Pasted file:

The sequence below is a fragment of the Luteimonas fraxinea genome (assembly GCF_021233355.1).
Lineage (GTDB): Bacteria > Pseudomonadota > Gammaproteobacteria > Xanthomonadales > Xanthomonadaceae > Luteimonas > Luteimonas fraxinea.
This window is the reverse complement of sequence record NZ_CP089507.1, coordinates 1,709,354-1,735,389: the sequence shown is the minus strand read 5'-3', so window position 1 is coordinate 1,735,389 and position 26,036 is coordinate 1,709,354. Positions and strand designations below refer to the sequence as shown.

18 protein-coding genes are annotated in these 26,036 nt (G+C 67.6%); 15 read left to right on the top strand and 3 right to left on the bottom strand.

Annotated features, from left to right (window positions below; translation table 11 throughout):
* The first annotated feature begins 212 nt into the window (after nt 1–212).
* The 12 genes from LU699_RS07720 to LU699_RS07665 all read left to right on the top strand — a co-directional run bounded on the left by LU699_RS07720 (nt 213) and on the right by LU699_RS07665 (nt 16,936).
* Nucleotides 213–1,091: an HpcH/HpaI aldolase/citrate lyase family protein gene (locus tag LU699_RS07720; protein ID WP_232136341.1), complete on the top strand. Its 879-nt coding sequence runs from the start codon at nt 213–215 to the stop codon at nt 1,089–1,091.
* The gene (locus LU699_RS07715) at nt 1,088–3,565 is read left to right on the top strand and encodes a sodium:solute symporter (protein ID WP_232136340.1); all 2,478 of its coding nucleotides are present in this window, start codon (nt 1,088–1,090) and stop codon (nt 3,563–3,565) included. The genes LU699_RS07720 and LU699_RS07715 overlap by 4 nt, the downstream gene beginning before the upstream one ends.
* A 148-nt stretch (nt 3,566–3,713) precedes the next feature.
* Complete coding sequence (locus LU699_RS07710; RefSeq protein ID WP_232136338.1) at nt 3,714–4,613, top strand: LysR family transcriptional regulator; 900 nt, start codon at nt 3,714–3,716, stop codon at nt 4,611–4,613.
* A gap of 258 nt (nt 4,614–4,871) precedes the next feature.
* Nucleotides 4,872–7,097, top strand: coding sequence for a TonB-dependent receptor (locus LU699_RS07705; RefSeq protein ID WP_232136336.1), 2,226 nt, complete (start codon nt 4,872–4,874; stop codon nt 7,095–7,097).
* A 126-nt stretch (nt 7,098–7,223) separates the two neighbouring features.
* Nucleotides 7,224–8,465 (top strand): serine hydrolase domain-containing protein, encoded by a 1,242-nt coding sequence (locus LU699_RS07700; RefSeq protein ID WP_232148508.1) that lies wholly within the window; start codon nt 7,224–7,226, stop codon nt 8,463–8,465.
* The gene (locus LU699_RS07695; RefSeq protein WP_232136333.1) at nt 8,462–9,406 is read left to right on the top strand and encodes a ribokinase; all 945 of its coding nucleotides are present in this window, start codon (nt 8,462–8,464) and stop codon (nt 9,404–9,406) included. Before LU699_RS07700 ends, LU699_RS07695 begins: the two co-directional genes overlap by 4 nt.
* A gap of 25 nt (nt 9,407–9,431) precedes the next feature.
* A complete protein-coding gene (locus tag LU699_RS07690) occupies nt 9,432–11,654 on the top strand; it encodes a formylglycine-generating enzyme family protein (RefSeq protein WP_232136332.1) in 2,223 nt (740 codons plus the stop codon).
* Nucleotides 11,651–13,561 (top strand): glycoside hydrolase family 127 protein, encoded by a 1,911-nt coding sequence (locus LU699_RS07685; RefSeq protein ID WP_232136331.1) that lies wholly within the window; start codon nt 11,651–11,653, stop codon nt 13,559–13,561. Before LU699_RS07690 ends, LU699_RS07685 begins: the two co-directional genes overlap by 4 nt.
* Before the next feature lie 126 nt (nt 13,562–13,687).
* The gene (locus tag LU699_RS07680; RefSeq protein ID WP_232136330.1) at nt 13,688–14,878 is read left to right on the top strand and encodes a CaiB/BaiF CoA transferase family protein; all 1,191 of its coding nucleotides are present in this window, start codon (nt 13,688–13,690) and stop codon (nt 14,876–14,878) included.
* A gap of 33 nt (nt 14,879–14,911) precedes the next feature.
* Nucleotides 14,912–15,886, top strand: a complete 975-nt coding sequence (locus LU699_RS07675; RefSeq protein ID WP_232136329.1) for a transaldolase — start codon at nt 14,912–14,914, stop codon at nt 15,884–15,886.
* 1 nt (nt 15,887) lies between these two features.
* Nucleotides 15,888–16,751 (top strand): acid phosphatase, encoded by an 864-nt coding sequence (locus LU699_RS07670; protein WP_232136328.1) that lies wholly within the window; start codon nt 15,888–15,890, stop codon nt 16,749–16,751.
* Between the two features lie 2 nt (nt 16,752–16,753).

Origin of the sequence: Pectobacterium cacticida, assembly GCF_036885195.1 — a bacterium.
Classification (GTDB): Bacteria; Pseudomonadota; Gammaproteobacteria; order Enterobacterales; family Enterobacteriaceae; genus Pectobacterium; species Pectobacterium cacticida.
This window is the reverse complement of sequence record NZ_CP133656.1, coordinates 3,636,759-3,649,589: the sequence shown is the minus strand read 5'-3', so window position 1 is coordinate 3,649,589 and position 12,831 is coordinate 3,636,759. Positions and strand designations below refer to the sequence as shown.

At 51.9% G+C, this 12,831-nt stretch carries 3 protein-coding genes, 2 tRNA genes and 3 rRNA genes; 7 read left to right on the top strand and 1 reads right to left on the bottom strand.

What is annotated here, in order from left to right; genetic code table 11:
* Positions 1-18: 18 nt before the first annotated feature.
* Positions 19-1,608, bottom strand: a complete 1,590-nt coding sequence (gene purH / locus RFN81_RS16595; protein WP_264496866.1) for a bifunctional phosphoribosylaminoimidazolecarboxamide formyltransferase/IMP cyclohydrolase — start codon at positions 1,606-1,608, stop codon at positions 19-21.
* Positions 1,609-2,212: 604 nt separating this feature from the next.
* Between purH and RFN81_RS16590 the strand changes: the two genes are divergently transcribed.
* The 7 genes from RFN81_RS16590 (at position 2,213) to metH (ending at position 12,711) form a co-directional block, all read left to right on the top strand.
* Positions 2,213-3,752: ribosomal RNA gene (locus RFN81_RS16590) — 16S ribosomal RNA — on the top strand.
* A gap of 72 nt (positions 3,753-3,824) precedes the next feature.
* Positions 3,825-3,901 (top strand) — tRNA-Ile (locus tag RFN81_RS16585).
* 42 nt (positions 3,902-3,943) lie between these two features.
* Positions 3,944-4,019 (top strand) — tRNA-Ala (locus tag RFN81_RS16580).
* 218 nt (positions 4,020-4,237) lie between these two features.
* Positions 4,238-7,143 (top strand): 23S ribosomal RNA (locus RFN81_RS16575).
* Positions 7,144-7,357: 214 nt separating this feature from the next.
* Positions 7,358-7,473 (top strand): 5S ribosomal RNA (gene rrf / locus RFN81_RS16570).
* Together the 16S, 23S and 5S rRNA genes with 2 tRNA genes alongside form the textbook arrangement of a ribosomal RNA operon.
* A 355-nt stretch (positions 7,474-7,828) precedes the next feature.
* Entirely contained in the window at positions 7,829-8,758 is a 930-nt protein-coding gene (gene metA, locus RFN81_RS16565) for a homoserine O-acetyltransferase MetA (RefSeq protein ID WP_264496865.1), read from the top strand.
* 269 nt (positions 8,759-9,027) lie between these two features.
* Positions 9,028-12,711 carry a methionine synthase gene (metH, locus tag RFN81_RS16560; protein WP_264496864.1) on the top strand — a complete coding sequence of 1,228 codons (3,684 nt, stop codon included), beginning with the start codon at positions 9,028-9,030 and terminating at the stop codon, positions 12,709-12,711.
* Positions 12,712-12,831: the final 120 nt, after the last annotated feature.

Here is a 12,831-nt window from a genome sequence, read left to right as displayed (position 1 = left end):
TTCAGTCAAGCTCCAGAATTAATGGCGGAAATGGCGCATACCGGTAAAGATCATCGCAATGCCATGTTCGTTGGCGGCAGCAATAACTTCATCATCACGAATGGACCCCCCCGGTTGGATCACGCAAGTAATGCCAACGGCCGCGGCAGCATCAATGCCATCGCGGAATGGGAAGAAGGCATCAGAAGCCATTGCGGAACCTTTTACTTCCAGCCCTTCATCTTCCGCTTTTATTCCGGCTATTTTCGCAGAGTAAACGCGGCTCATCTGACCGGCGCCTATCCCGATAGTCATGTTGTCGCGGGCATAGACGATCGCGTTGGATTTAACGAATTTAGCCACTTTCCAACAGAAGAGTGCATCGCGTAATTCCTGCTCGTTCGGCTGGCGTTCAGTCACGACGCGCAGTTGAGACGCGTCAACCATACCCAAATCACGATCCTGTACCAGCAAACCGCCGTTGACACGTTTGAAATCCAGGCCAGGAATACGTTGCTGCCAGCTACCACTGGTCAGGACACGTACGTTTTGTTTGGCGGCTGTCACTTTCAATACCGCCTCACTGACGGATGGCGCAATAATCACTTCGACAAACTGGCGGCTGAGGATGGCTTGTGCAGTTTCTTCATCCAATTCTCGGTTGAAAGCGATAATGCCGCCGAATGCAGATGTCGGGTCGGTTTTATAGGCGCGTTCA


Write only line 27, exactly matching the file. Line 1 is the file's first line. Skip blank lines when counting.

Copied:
Origin of the sequence: Pectobacterium cacticida, assembly GCF_036885195.1 — a bacterium.